Long Distance Mom

Today’s story in the Mosaic of Motherhood series come from my real life book club buddy, Debra McCullough. One of the great things about our book club is that we have women participating from different generations. As one of the younger participants, I get the best end of the deal hearing all these wise women share about motherhood and marriage from different stages of their lives, some of which I have yet to look forward to. I love hearing Deb’s stories of motherhood and grandmotherhood. (Kiddos, get ready. I really want to be a grandma one day!) Today Deb shares some of her hard gained wisdom with you. It is the next best thing to having her as a book club buddy (for that you’ll have to move to GA).  Just read with a North Dakota accent and enjoy 😉 mosaic of motherhood I don’t know if the term “long distance” is used or understood in the jargon of today’s world, but at one time when people in North Dakota dialed or pushed ‘0’ on their phones (ok, land lines), chances are good that they may have heard me on the other end of that old cord board saying, “Operator, may I help you?” [caption id="attachment_2176" align="aligncenter" width="300"]Long distance mom Deb back in her operator days with her mom[/caption] From the ranks of working moms, as we all seemed to be in those days of the 70’s, I was well-steeped in mom guilt. While suffering those pangs, I was also glad to have a comrade in my baby-sitter who helped with potty training, walking, talking…all those ‘firsts’ that she usually got to celebrate before me. That is the ying and yang of motherhood and it is a forever experience. I now have grown children and grandchildren, these little pieces of my heart, strewn all over the country. I don’t see them often enough but I do have a good life and have learned to be a long distance mom. I was a long distance mom-in-training when my oldest daughter blasted off to college in Duluth, Minnesota, a full five hour drive from our home in West Fargo, North Dakota. There were joys in watching her grow up and learn to be independent, celebrating grades and new friendships…but there were also heart-wrenching times when she was ill and all I could do was dispense advice over the phone. I visited often. What was a five hour drive? Nothing! When that same daughter graduated and moved to Washington State, the distance was much more challenging. I tried to visit twice a year, more if possible. But sometimes it wasn’t. Then Y2K—and a year of even more change. The good news is that we all survived Y2K despite its’ dire warnings of a crumbling world system. I, too survived the changes coming with God’s help and the experience of Villa de Christo. I became a “4th dayer” and learned so much about listening for God, hearing Him, and obeying Him. God was preparing me for a bigger change and when it happened, I found myself in a new position with my company and living in Maryland. I left my youngest daughter in North Dakota, attending a local college.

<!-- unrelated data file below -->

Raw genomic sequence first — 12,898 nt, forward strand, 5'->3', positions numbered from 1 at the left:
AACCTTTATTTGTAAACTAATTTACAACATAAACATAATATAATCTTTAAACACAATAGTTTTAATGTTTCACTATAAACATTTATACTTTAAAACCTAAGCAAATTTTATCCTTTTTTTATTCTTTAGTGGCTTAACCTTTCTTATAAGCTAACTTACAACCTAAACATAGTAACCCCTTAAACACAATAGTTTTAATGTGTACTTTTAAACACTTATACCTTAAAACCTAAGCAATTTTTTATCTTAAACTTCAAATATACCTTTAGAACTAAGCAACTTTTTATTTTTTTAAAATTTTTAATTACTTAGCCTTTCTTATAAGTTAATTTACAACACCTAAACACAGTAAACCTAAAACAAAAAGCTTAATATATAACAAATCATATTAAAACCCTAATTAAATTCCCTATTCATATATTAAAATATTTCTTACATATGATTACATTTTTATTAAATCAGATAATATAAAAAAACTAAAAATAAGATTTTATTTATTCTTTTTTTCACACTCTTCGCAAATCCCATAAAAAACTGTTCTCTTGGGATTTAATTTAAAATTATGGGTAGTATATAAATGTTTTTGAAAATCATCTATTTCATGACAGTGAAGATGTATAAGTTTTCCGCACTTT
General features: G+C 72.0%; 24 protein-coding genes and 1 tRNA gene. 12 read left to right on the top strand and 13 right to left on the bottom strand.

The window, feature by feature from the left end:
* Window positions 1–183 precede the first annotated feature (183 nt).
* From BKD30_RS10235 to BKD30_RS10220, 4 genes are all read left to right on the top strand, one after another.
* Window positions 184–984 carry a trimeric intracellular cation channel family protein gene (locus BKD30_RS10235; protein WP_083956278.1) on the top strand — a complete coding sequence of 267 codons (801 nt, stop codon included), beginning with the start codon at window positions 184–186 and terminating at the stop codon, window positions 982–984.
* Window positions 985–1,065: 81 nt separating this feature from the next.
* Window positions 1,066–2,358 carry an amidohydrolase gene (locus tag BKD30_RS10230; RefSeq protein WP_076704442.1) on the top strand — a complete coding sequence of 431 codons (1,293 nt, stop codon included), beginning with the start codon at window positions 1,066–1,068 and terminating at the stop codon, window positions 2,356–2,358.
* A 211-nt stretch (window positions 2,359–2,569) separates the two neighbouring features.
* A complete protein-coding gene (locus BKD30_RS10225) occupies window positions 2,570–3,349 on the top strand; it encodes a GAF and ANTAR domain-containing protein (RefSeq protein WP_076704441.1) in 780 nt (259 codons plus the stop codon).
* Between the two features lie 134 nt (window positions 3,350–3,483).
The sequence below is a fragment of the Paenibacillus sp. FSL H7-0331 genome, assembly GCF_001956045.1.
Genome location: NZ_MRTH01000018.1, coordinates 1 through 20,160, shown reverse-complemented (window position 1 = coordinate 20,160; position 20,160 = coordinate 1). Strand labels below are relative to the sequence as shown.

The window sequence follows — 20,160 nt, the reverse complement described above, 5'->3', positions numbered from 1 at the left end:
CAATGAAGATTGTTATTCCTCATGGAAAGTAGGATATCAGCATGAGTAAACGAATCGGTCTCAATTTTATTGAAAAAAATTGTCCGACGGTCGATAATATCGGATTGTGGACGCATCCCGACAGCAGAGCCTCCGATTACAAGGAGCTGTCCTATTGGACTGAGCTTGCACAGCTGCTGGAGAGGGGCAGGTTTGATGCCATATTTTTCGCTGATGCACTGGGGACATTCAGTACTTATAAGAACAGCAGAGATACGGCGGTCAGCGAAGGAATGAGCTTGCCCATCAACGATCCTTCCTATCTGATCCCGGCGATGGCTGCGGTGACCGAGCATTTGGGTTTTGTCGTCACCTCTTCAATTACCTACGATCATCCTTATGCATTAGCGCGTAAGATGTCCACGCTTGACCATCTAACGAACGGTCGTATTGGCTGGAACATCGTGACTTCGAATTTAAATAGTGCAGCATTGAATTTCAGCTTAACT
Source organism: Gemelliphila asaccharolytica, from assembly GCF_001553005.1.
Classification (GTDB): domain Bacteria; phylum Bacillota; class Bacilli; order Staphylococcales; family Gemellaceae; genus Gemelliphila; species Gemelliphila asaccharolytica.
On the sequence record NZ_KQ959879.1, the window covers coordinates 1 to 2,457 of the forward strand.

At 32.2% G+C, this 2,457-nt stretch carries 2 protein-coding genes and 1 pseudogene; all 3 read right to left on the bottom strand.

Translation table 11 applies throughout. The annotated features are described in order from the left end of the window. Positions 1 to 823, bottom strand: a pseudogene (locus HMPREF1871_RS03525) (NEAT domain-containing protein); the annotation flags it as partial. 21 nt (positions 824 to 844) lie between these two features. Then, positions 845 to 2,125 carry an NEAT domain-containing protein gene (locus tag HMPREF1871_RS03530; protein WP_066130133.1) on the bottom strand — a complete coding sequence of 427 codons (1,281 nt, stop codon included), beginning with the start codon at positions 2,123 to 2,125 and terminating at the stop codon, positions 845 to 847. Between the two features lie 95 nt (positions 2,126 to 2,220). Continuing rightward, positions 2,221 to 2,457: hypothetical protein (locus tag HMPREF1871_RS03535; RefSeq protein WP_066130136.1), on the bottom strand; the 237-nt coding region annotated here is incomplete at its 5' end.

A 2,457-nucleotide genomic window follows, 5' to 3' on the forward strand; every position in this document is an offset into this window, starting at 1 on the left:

Now I was a long distance mom to them both.

Keeping up with my girl’s lives was mainly a telephone experience. I had to learn, and am still learning, to avoid assumptions and jumping to conclusions. I tried to avoid complaining and giving unsolicited advice. Those days, long distance calls were expensive and I didn’t want to spend time and money apologizing or worrying about tone of voice. I just wanted to hear about their lives, the things I was missing out on. By April 2002, both girls were married and I had my first experience of having sons, in my son-in-laws, and in my new family. I married a Georgia guy with two girls and a boy. Being a step-mom is one of the hardest, yet rewarding experiences of my life. Again, times were tough in the beginning, but love and having God as a partner, conquers all. We are blessed today with 12 grandchildren…the joys of our life! No formula or recipe can trump prayer for my loved ones so far away. And I have also realized this to be true in my life:
  1. My most important relationship is with God. I must stay in daily contact with Him before my other relationships can thrive.
  2. By giving my children over to God when they were young, I didn’t worry about them. They are a gift from Him and He loves them even more than I can.
  1. Communication is sometimes easier when we agree on a time to talk. All our lives are busy, our time zones are different and so are our energy levels. So, sometimes we need to make a date to carve out time for each other. We need to talk on a regular basis.
  1. Nothing says love like retro! I love getting cards and letters and they do too. I sometimes send little gifts I call “something for nothings”.
The love and prayers of a mother are an invisible thread tying us together horizontally on earth and vertically up in heaven. What an honor it is to serve my God and be a mother to my amazing children and watch them love and nurture my sweet grandchildren. Deep down inside we know that we were them; they are us. We are all a part of each other and held together with a sacrificial, tender love that started way back in time when God gave His Son to die for us. It is with great joy I can say that all of our children know and love the Lord but I cannot rest on the laurels of things I may have done right or how well our children turned out. Just the same, I can’t beat myself up for the things I did wrong. They belong to God and He has done this work in their lives. Praise God!
Debra McCullough is a lazy author who is many times more interested in reading and studying and jotting down ideas than actually writing. She keeps busy with part time and volunteer work, exercise, gardening, and home decorating projects.  She loves to travel to see her family!

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